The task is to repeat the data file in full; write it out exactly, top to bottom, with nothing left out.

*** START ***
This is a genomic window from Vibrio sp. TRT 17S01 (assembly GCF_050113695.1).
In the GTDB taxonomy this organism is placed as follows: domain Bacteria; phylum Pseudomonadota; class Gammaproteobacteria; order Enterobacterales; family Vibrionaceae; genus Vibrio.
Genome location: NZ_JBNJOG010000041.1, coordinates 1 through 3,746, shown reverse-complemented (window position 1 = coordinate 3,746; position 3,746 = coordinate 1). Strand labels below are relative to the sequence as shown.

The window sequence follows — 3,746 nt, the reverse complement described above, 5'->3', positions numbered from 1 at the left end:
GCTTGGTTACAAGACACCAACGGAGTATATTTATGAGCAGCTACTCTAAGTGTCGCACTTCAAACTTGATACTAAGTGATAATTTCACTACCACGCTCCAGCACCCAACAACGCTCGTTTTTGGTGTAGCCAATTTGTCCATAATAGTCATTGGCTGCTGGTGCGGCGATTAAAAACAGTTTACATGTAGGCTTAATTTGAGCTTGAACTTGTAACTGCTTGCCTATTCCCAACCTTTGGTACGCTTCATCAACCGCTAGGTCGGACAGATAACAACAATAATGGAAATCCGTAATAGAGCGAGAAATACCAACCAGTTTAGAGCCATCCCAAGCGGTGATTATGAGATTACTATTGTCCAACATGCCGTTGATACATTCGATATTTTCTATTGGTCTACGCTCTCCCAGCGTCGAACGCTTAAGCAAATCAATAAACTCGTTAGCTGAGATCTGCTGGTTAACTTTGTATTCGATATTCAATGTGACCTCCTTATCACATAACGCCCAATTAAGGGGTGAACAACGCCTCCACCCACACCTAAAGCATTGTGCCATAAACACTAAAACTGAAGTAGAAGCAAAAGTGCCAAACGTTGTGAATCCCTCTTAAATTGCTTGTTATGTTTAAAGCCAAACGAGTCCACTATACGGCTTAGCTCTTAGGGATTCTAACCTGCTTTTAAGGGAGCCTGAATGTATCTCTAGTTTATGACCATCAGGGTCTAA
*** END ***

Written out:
This is a genomic window from Vibrio sp. TRT 17S01 (assembly GCF_050113695.1).
In the GTDB taxonomy this organism is placed as follows: domain Bacteria; phylum Pseudomonadota; class Gammaproteobacteria; order Enterobacterales; family Vibrionaceae; genus Vibrio.
Genome location: NZ_JBNJOG010000041.1, coordinates 1 through 3,746, shown reverse-complemented (window position 1 = coordinate 3,746; position 3,746 = coordinate 1). Strand labels below are relative to the sequence as shown.

The window sequence follows — 3,746 nt, the reverse complement described above, 5'->3', positions numbered from 1 at the left end:
GCTTGGTTACAAGACACCAACGGAGTATATTTATGAGCAGCTACTCTAAGTGTCGCACTTCAAACTTGATACTAAGTGATAATTTCACTACCACGCTCCAGCACCCAACAACGCTCGTTTTTGGTGTAGCCAATTTGTCCATAATAGTCATTGGCTGCTGGTGCGGCGATTAAAAACAGTTTACATGTAGGCTTAATTTGAGCTTGAACTTGTAACTGCTTGCCTATTCCCAACCTTTGGTACGCTTCATCAACCGCTAGGTCGGACAGATAACAACAATAATGGAAATCCGTAATAGAGCGAGAAATACCAACCAGTTTAGAGCCATCCCAAGCGGTGATTATGAGATTACTATTGTCCAACATGCCGTTGATACATTCGATATTTTCTATTGGTCTACGCTCTCCCAGCGTCGAACGCTTAAGCAAATCAATAAACTCGTTAGCTGAGATCTGCTGGTTAACTTTGTATTCGATATTCAATGTGACCTCCTTATCACATAACGCCCAATTAAGGGGTGAACAACGCCTCCACCCACACCTAAAGCATTGTGCCATAAACACTAAAACTGAAGTAGAAGCAAAAGTGCCAAACGTTGTGAATCCCTCTTAAATTGCTTGTTATGTTTAAAGCCAAACGAGTCCACTATACGGCTTAGCTCTTAGGGATTCTAACCTGCTTTTAAGGGAGCCTGAATGTATCTCTAGTTTATGACCATCAGGGTCTAA